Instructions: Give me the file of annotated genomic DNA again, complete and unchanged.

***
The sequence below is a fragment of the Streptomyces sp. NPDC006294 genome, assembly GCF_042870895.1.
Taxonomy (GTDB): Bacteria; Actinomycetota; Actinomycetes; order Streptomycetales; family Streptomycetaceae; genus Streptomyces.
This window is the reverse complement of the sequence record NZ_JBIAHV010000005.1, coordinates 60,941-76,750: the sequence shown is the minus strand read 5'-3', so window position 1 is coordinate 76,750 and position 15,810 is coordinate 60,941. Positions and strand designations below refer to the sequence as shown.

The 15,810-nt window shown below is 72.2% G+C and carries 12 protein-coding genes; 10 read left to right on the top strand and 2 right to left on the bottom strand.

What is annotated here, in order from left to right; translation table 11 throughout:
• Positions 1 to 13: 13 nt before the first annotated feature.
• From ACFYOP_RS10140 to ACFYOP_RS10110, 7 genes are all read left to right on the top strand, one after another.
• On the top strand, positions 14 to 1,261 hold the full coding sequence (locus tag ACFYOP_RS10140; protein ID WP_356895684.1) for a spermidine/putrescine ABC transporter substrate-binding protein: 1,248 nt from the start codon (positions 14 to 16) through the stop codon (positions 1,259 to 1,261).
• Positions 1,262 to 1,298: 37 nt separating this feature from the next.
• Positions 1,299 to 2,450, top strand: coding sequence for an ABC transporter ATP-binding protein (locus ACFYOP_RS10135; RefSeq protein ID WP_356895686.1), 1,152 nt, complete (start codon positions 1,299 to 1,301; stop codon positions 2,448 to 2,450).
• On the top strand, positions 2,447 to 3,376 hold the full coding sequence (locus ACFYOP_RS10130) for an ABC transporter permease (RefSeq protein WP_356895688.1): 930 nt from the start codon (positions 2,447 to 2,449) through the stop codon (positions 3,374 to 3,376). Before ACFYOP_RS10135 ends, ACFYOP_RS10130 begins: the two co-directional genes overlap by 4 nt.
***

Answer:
The sequence below is a fragment of the Streptomyces sp. NPDC006294 genome, assembly GCF_042870895.1.
Taxonomy (GTDB): Bacteria; Actinomycetota; Actinomycetes; order Streptomycetales; family Streptomycetaceae; genus Streptomyces.
This window is the reverse complement of the sequence record NZ_JBIAHV010000005.1, coordinates 60,941-76,750: the sequence shown is the minus strand read 5'-3', so window position 1 is coordinate 76,750 and position 15,810 is coordinate 60,941. Positions and strand designations below refer to the sequence as shown.

The 15,810-nt window shown below is 72.2% G+C and carries 12 protein-coding genes; 10 read left to right on the top strand and 2 right to left on the bottom strand.

What is annotated here, in order from left to right; translation table 11 throughout:
• Positions 1 to 13: 13 nt before the first annotated feature.
• From ACFYOP_RS10140 to ACFYOP_RS10110, 7 genes are all read left to right on the top strand, one after another.
• On the top strand, positions 14 to 1,261 hold the full coding sequence (locus tag ACFYOP_RS10140; protein ID WP_356895684.1) for a spermidine/putrescine ABC transporter substrate-binding protein: 1,248 nt from the start codon (positions 14 to 16) through the stop codon (positions 1,259 to 1,261).
• Positions 1,262 to 1,298: 37 nt separating this feature from the next.
• Positions 1,299 to 2,450, top strand: coding sequence for an ABC transporter ATP-binding protein (locus ACFYOP_RS10135; RefSeq protein ID WP_356895686.1), 1,152 nt, complete (start codon positions 1,299 to 1,301; stop codon positions 2,448 to 2,450).
• On the top strand, positions 2,447 to 3,376 hold the full coding sequence (locus ACFYOP_RS10130) for an ABC transporter permease (RefSeq protein WP_356895688.1): 930 nt from the start codon (positions 2,447 to 2,449) through the stop codon (positions 3,374 to 3,376). Before ACFYOP_RS10135 ends, ACFYOP_RS10130 begins: the two co-directional genes overlap by 4 nt.